Tipping is an outdated, discriminatory system, but for many front-of-house workers in America, it’s just the way it is. And for however many restaurant lobbying groups fight to keep tipping the status quo, plenty of operators — from Salt Bae to José Andrés— still fall into legal hot water, especially when it comes to mismanaging the tip pool, or how employees share tips.
Eater turned to lawyer Jasmine Moy to learn more about how tip pools should really work.
Disclaimer: The materials available in this post are for informational purposes only and not for the purpose of providing legal advice. You should contact your attorney to obtain advice with respect to any particular issue or problem.
Q: Can my boss ask me to share my tips?
A: The short answer is yes. Sharing or pooling of tips is allowed under federal law.
That said, there are restrictions about how and with whom tips can be shared that employers must follow in order to not run afoul of any Department of Labor or Fair Labor Standards Act regulations, not to mention laws of the particular state you’re in. State requirements may be more restrictive than those provided on a federal level so you’ll want to seek local counsel before trying to decide whether there’s something amiss about how an employer is handling these issues. (If an employee thinks they’re being paid incorrectly, many plaintiffs lawyers will do free audits of their paystub and timesheet.)
Here are the two main ways a restaurant can ask you to share your tips:
- Tip sharing is the server calculating their total tips at the end of the shift and doling out set percentages of their total haul to eligible employees themselves.
- Tip pooling is everyone putting their tips in one basket, to be divided among eligible employees (again, via pre-established percentages) at the end of each shift.
Sharing and pooling are similar, and are essentially treated the same when it comes to determining how they’re to be accomplished.
So how do you know if your situation is above board? There are three things you should look out for:
First, if the employer is mandating a pooling or sharing policy, that policy has to be provided to the employee in writing and the employee has to sign off that they’ve read and understood that tips are going to be shared, how they’re going to be allocated, and to whom. In New York (and other states), if an employer is taking the tip credit — which means they are paying you below the non-tipped minimum wage — they have to say so in a Wage Theft Prevention Act form. That form must have been provided to you when you were hired. That form should also have your pay rate(s), any tip or meal credits, and pay schedule (among other items), and must be provided to you in your native language. In no case can an employer surprise staff one day with the mandate to pool tips without the consent of all employees involved.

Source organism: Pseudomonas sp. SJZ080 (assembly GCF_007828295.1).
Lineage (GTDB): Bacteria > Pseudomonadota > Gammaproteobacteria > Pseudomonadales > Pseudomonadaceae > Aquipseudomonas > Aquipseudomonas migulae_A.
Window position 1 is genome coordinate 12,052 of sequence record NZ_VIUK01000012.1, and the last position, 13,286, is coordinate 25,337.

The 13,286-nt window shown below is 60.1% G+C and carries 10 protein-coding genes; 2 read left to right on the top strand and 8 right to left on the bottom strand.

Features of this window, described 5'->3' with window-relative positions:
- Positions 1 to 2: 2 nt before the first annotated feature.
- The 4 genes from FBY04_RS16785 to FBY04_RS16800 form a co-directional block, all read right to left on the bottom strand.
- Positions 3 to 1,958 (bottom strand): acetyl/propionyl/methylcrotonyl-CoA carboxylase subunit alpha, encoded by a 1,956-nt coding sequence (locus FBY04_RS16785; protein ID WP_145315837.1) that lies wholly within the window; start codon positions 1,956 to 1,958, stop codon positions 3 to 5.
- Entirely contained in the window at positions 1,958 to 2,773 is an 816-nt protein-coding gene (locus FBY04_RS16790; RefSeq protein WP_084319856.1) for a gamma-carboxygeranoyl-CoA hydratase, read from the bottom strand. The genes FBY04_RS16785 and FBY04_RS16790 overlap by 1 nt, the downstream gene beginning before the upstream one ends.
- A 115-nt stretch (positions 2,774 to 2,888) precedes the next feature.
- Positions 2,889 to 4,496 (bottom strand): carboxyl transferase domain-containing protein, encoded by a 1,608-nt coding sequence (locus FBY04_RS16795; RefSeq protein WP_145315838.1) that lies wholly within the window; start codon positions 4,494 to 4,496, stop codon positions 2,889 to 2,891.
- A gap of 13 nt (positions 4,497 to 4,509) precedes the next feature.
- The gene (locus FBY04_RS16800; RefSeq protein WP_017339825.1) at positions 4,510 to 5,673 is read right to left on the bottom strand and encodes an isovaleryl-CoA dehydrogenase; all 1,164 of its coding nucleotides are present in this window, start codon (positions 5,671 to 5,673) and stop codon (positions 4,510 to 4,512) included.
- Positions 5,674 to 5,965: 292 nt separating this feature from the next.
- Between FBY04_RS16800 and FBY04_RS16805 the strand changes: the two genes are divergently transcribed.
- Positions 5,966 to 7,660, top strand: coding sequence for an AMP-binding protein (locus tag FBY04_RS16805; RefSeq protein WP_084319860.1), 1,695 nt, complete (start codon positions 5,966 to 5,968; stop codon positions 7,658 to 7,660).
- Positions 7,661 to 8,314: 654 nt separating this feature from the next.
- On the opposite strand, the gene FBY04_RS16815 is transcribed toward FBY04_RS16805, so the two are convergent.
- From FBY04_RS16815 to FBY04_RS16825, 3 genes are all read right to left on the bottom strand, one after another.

Second, not all employees are allowed to join in the tip pooling or sharing. The only employees who are eligible to take from the pool or share in tips are those who have direct customer contact as a regular part of their duties. That typically includes waitstaff, counter staff, bussers, bartenders, barbacks, food runners, hosts, and dining room captains. Managers and owners (and generally those with executive power to hire/fire) are not allowed to participate. Even if a manager might act as a bartender or floor captain for a shift or as a regular part of their service to the company, that person should always be excluded from the pool.
Lastly, the back of house staff may eligible to be included in the tip pool, but only if your employer is not using the tip credits available to them (but this varies from state to state). In other words, generally speaking, both the front and back of the house need to be making full minimum wage in order for the back of the house to be in the tip pool. So if your hourly pay is less than the minimum wage, there generally shouldn’t be any pooling or sharing with folks working solely in the back of house.
The regulations around pay in the hospitality industry are fairly intricate, and require extremely detailed record and time keeping (this gets even trickier when it comes to how to pay an employee who does both tipped and non-tipped work in a single shift). To the extent your employer is getting this wrong, assuming malicious intent would be a mistake. Even employers with good intentions trip up from time to time. (My advice for owners, obviously, is to always hire an experienced professional to help navigate these waters.)
Jasmine Moy is a business attorney whose practice focuses on chefs, restaurateurs, and hoteliers.